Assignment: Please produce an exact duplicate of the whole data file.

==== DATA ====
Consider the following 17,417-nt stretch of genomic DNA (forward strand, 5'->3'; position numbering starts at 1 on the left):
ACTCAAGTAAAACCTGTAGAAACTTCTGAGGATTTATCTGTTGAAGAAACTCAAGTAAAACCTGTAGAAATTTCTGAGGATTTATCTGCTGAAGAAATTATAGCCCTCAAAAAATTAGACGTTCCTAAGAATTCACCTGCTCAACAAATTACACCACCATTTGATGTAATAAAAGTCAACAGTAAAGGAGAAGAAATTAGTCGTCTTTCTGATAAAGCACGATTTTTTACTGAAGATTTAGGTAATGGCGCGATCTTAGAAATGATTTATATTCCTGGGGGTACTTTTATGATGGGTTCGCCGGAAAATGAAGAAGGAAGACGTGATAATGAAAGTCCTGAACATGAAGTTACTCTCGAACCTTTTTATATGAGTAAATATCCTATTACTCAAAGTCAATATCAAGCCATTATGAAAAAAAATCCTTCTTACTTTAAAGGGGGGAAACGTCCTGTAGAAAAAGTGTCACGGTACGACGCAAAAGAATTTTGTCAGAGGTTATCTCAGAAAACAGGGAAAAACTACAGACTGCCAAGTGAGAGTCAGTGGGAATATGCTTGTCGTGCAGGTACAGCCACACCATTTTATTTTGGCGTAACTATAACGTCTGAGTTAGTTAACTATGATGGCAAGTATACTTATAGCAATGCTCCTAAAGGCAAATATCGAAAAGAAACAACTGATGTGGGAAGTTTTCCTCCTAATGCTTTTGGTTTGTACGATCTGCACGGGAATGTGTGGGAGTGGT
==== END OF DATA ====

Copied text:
Consider the following 17,417-nt stretch of genomic DNA (forward strand, 5'->3'; position numbering starts at 1 on the left):
ACTCAAGTAAAACCTGTAGAAACTTCTGAGGATTTATCTGTTGAAGAAACTCAAGTAAAACCTGTAGAAATTTCTGAGGATTTATCTGCTGAAGAAATTATAGCCCTCAAAAAATTAGACGTTCCTAAGAATTCACCTGCTCAACAAATTACACCACCATTTGATGTAATAAAAGTCAACAGTAAAGGAGAAGAAATTAGTCGTCTTTCTGATAAAGCACGATTTTTTACTGAAGATTTAGGTAATGGCGCGATCTTAGAAATGATTTATATTCCTGGGGGTACTTTTATGATGGGTTCGCCGGAAAATGAAGAAGGAAGACGTGATAATGAAAGTCCTGAACATGAAGTTACTCTCGAACCTTTTTATATGAGTAAATATCCTATTACTCAAAGTCAATATCAAGCCATTATGAAAAAAAATCCTTCTTACTTTAAAGGGGGGAAACGTCCTGTAGAAAAAGTGTCACGGTACGACGCAAAAGAATTTTGTCAGAGGTTATCTCAGAAAACAGGGAAAAACTACAGACTGCCAAGTGAGAGTCAGTGGGAATATGCTTGTCGTGCAGGTACAGCCACACCATTTTATTTTGGCGTAACTATAACGTCTGAGTTAGTTAACTATGATGGCAAGTATACTTATAGCAATGCTCCTAAAGGCAAATATCGAAAAGAAACAACTGATGTGGGAAGTTTTCCTCCTAATGCTTTTGGTTTGTACGATCTGCACGGGAATGTGTGGGAGTGGT